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Home/The State of the Union/Twitter Slips the Poison Pill

Twitter Slips the Poison Pill

Elon Musk should run the platform into the ground.

Tesla CEO Elon Musk is pictured as he attends the start of the production at Tesla's "Gigafactory" on March 22, 2022 in Gruenheide, southeast of Berlin. (Photo by Patrick Pleul/Pool/AFP via Getty Images)

Twitter is countering Elon Musk’s planned takeover of the company by deploying the “poison pill” strategy—flooding the market with discounted shares to dilute the value of Musk’s holdings, in effect making it more expensive for the African-American entrepreneur to buy out the company.

The move came just one day after news broke that the Department of Justice and Securities Exchange Commission were conducting a joint investigation into Musk’s Tesla firm, citing supposed “regulatory issues.” The investigation was made public just days after Musk signaled his desire to buy out Twitter.  When one of its instruments of cultural control is under threat, “the Cathedral” circles the wagons.

Musk has said he thinks Twitter is “failing to adhere to free speech principles.” That’s true. It kicked off the Babylon Bee for a joke about Admiral Levine. It deplatformed the Libs of TikTok account, which reposts insane left-wing videos from TikTok, for supposedly “hateful” conduct. But Musk’s critique is only half-right. Public debate should have limits and guardrails. The problem with Twitter’s content policies is not that they exclude people per se—certain views really are beyond the pale and the people who express them deserve to be deplatformed—the problem is it excludes the wrong people. Twitter bans users who say men are not women and allow other users to promote the use of puberty-blockers for confused children. Justice demands the opposite.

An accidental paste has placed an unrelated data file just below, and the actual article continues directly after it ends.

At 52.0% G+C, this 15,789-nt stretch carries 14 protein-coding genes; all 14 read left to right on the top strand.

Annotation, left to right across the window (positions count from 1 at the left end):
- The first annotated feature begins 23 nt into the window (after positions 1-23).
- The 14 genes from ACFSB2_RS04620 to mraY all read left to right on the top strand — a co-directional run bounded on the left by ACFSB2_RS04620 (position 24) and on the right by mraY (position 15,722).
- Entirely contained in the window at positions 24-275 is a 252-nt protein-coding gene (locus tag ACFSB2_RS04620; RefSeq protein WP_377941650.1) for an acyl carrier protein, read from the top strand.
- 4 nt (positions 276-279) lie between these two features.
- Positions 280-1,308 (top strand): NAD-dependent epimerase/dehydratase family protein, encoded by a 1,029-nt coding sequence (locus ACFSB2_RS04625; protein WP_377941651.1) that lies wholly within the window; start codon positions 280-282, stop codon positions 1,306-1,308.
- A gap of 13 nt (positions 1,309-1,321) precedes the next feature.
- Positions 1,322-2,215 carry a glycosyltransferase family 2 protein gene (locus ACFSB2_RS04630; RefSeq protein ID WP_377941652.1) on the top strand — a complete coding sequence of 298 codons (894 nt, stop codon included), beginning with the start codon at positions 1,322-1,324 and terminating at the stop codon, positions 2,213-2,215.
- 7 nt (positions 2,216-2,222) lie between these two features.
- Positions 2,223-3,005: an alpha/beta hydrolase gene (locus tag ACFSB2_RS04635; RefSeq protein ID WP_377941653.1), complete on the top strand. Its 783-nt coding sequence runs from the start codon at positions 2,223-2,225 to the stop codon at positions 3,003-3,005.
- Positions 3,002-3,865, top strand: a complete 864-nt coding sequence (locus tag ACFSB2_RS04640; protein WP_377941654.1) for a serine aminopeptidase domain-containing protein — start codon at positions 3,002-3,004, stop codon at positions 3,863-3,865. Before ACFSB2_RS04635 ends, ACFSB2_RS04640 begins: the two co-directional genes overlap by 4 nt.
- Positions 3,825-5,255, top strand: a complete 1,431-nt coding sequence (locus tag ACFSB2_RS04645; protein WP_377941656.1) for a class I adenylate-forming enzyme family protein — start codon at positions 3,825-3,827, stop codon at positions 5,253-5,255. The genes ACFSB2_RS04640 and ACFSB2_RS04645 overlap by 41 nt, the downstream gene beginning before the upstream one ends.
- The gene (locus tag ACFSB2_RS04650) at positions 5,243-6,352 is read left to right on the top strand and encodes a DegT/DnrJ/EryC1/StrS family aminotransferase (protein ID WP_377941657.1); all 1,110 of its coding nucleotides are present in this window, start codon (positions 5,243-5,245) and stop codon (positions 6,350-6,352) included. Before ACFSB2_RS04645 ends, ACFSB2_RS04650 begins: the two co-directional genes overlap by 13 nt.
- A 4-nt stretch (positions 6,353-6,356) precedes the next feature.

I should say I don’t care what happens to Twitter. I have an account—I have to for work—but I’d happily see the entire thing shut down and its owners made to parade around in sackcloth and ashes. It is a malign influence in our politics and our country. You can draw a straight line between the rise of Twitter and the general nastiness of people—not just in politics, where civility is a secondary concern, but in the grocery store, in the library, on the train. People, myself included, if I’m being honest, are crasser and cruder than they used to be. You can’t blame it all on Twitter, but it certainly can be blamed for some of it. Elon Musk taking over Twitter would be a net benefit to the platform and the country, but we’d all be better off if he simply ran Twitter into the ground.

about the author

John Hirschauer is assistant editor of The American Conservative. He was previously a William F. Buckley Jr. Fellow at National Review and a staff writer at RealClear.

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